Now it is worth noting that Thursday night we saw very little of the police. They were there blocking traffic, but were not out in any serious force. Friday was a very different story, with the riot cops circling the park and trying their best to be menacing. A loudspeaker switched on and a loud voice announced that under Law 78, the gathering had just been declared illegal and everyone had to go home. This announcement was met with joyful, spirited applause from the protesters who had no intention whatsoever of dispersing, but who were happy to be considered master criminals. To their credit, the police maintained stoic attitudes and allowed the gathering to continue. I guess they didn’t think Law 78 was worth enforcing either.
Remembering our plan to eat dinner (and facing an approaching rainstorm), Nate and I headed back to the hostel and met some new drinking buddies from New Jersey. Deciding to head out to Crescent Street (the bar hub), we hit the road:
After walking for a looong time, we finally got to Crescent Street, where we drank, danced, and shut down a couple of bars before limping home in a cab.
At breakfast the next morning, I was hanging out with Dena and Anna, two roommates from New York City who were planning on checking out a cultural street festival down in the old city. Thinking that sounded like a bit of fun, I woke Nate and we headed down to check out what was going on:
For reasons I don’t quite understand, the festival was dominated by Japanese exhibits, but we did manage to find one of my all-time Quebecois favourites: tire sur la neige – basically, maple syrup poured onto snow and then rolled into an unbelievably sugary treat. Delicious!
One of my closest friends gave me a list of things to check out while I was in Montreal, one of which was this brew-pub called ‘Reservoir’ up near Mount Royal, so Nate and I headed up that way. Of course, when we got there, they told us that the upstairs terrace (the thing we were there to see) wasn’t open for another 2 hours, so we were stuck in Montreal with 2 hours to kill. Which meant we once again grabbed wine (and some chips) and headed to the park at the foot of Mount Royal. There, we saw something which made me fall madly in love with the city:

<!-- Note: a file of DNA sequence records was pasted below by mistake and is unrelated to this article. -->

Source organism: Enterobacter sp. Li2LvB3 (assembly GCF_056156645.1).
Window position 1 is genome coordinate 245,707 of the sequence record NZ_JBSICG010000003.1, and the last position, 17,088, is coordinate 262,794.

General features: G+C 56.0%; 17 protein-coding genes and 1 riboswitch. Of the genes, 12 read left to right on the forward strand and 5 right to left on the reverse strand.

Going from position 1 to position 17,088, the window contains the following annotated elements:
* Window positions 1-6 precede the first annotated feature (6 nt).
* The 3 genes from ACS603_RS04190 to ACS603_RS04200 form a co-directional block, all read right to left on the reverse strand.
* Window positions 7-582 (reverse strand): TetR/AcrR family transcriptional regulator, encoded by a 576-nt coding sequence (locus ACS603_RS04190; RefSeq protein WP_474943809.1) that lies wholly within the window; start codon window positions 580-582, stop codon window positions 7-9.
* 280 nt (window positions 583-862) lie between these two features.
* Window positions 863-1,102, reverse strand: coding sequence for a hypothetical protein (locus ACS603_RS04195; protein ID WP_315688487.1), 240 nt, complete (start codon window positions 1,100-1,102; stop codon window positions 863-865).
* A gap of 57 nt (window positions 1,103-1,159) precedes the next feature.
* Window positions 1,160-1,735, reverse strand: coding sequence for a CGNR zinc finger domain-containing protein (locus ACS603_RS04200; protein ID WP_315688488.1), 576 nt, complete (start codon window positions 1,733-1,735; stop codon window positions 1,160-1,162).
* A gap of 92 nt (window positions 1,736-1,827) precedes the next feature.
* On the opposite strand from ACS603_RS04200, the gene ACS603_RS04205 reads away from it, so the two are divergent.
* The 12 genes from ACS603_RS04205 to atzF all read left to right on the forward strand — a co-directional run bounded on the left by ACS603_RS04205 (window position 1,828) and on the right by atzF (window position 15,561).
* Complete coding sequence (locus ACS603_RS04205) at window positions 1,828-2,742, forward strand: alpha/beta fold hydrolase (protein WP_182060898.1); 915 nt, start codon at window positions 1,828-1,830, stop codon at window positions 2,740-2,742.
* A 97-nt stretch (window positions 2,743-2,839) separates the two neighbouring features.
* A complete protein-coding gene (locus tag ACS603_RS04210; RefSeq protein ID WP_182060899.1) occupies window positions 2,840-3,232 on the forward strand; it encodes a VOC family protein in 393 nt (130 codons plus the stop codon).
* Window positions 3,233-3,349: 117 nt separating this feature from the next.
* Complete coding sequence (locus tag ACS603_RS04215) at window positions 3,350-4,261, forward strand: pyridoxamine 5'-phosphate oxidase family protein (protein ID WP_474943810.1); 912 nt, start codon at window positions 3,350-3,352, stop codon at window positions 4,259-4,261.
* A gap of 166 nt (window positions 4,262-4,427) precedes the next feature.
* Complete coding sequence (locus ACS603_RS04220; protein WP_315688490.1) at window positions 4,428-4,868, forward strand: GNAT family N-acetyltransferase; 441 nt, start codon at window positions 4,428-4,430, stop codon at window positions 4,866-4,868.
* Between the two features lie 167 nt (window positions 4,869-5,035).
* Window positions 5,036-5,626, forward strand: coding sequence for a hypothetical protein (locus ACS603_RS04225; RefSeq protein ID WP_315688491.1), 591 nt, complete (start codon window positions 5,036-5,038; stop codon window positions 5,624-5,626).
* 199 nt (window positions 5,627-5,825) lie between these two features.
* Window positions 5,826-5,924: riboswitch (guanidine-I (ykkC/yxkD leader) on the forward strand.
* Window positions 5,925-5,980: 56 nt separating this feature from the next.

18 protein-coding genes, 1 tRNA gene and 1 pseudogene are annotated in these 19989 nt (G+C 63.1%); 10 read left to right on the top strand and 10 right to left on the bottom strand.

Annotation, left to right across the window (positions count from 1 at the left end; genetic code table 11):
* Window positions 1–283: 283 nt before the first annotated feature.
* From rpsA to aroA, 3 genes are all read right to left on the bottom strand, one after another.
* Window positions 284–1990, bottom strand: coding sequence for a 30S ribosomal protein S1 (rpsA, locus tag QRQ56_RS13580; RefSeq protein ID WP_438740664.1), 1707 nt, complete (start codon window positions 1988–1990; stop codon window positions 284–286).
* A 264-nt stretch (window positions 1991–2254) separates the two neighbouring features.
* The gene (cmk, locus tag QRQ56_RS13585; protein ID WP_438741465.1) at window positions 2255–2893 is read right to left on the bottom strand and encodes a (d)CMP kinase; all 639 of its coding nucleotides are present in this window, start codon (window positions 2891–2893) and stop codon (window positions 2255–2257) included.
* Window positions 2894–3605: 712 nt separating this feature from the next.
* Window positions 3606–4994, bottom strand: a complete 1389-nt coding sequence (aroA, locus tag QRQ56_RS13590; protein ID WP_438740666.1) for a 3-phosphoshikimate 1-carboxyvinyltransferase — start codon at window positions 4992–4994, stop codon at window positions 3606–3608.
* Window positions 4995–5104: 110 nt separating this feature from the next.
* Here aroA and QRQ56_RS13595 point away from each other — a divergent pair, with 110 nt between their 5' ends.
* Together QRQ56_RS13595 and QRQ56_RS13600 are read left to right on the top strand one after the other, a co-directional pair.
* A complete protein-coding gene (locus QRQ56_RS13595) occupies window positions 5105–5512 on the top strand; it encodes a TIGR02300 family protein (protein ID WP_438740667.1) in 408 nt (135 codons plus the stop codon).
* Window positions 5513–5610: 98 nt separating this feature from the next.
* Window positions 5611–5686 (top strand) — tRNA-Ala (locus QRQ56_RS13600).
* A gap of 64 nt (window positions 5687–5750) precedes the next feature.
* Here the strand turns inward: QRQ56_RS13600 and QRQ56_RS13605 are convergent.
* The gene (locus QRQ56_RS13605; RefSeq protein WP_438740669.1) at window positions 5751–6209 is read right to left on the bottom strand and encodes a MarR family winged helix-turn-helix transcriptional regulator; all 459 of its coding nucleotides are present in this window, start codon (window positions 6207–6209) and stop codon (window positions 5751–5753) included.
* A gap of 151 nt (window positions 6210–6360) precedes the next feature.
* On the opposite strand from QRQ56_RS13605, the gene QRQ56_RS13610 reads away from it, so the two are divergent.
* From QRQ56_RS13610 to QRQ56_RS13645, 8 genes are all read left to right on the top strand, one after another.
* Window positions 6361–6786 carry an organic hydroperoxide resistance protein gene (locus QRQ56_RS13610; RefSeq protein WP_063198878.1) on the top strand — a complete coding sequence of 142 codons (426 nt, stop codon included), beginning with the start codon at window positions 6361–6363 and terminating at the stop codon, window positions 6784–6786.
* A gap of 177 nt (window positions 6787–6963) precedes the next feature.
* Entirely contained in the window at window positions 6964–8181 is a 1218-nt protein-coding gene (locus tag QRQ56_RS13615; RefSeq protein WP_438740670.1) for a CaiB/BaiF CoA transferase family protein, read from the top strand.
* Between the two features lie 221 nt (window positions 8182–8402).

After chilling in the park and listening to some live scratch, we grabbed a brew at Reservoir, grabbed a bite to eat, then headed back to the hostel for some down-time before heading back out. Our original plan was to march with the protests again, but by the time we were ready, they’d already left the park and moved off into the city. A bit disappointed, we decided to drown our sorrows in more wine. Wine quickly gave way to the desire to go back out to the bar, and we knew just the place to go – the roof of L’Hotel de la Montagne:
The rooftop has a pretty sweet bar, as well as a pool and one of the best views I’ve ever seen anywhere. Drinks were had, conversations were shared, events were judiciously omitted from a blog post.
Sunday afternoons in Montreal apparently mean one thing: Les Tam Tams. Basically, this is a weekly event in which hundreds and thousands of Montrealers gather at the foot of Mount Royal and do… pretty much whatever. In addition to the iconic drum circles, there are jugglers, artisans, even medieval fighting with foam swords. It’s a mixed bag that really has to be seen to be believed. However, there were a couple of things we had to take care of beforehand.
First, we needed to climb Mount Royal:
Then, we needed to check out McGill University campus:
Then, we needed to go to Montreal’s famous Schwartz’ Deli for some authentic Montreal Smoked Meat sandwiches:
Finally, we were ready to drink in the Tam Tams experience:
Despite our sincerest intentions to head back out, we ended up staying in that night at the hostel. After three consecutive nights of hard partying, we just didn’t have the juice left for a fourth (actually it was the fourth night for me – I partied in Toronto). Plus I had to work the next day. So we bid Montreal a fond “au revoir”.
All in all, I can’t find enough nice things to say about the city. Sure, parts of the downtown are eerily abandoned, and there’s graffiti everywhere, and parts of it are falling apart, but the city is absolutely incredible and I could totally see myself living there. Being in the city, especially during the protests, gave me a much greater appreciation for why Quebeckers are so protective of their culture – it’s because they have a culture that is absolutely worth protecting. Anyone who thinks Canada won’t have lost something profound if Quebec were to separate clearly has never spent any time there. I hope I get a chance to go back there soon.